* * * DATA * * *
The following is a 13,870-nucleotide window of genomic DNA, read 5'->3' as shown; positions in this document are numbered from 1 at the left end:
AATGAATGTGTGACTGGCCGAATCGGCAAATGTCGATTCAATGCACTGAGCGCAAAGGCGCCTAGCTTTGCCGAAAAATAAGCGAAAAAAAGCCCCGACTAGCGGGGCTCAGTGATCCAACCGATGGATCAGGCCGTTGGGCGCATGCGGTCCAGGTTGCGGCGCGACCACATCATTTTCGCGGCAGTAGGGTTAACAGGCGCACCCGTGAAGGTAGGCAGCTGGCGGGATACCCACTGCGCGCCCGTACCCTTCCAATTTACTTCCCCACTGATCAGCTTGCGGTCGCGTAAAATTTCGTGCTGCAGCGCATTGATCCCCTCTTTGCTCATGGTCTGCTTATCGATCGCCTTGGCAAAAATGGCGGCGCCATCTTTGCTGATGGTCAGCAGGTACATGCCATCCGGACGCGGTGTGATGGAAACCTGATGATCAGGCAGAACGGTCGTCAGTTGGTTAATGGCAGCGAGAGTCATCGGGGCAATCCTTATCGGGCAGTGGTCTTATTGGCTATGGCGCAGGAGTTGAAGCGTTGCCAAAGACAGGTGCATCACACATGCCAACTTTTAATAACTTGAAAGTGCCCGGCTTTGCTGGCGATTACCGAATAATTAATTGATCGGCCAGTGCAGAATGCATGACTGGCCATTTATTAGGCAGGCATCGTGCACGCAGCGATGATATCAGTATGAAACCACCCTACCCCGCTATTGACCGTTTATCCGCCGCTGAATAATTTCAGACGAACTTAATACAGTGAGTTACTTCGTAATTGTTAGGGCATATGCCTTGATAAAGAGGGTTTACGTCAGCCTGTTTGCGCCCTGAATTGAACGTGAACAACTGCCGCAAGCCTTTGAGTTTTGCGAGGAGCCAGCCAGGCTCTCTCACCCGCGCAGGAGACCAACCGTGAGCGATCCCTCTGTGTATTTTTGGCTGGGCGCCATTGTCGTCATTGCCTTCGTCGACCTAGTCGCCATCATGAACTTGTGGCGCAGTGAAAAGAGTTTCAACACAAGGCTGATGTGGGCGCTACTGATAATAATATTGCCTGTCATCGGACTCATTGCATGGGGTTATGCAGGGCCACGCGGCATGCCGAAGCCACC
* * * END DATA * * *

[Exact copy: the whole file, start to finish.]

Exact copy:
The following is a 13,870-nucleotide window of genomic DNA, read 5'->3' as shown; positions in this document are numbered from 1 at the left end:
AATGAATGTGTGACTGGCCGAATCGGCAAATGTCGATTCAATGCACTGAGCGCAAAGGCGCCTAGCTTTGCCGAAAAATAAGCGAAAAAAAGCCCCGACTAGCGGGGCTCAGTGATCCAACCGATGGATCAGGCCGTTGGGCGCATGCGGTCCAGGTTGCGGCGCGACCACATCATTTTCGCGGCAGTAGGGTTAACAGGCGCACCCGTGAAGGTAGGCAGCTGGCGGGATACCCACTGCGCGCCCGTACCCTTCCAATTTACTTCCCCACTGATCAGCTTGCGGTCGCGTAAAATTTCGTGCTGCAGCGCATTGATCCCCTCTTTGCTCATGGTCTGCTTATCGATCGCCTTGGCAAAAATGGCGGCGCCATCTTTGCTGATGGTCAGCAGGTACATGCCATCCGGACGCGGTGTGATGGAAACCTGATGATCAGGCAGAACGGTCGTCAGTTGGTTAATGGCAGCGAGAGTCATCGGGGCAATCCTTATCGGGCAGTGGTCTTATTGGCTATGGCGCAGGAGTTGAAGCGTTGCCAAAGACAGGTGCATCACACATGCCAACTTTTAATAACTTGAAAGTGCCCGGCTTTGCTGGCGATTACCGAATAATTAATTGATCGGCCAGTGCAGAATGCATGACTGGCCATTTATTAGGCAGGCATCGTGCACGCAGCGATGATATCAGTATGAAACCACCCTACCCCGCTATTGACCGTTTATCCGCCGCTGAATAATTTCAGACGAACTTAATACAGTGAGTTACTTCGTAATTGTTAGGGCATATGCCTTGATAAAGAGGGTTTACGTCAGCCTGTTTGCGCCCTGAATTGAACGTGAACAACTGCCGCAAGCCTTTGAGTTTTGCGAGGAGCCAGCCAGGCTCTCTCACCCGCGCAGGAGACCAACCGTGAGCGATCCCTCTGTGTATTTTTGGCTGGGCGCCATTGTCGTCATTGCCTTCGTCGACCTAGTCGCCATCATGAACTTGTGGCGCAGTGAAAAGAGTTTCAACACAAGGCTGATGTGGGCGCTACTGATAATAATATTGCCTGTCATCGGACTCATTGCATGGGGTTATGCAGGGCCACGCGGCATGCCGAAGCCACC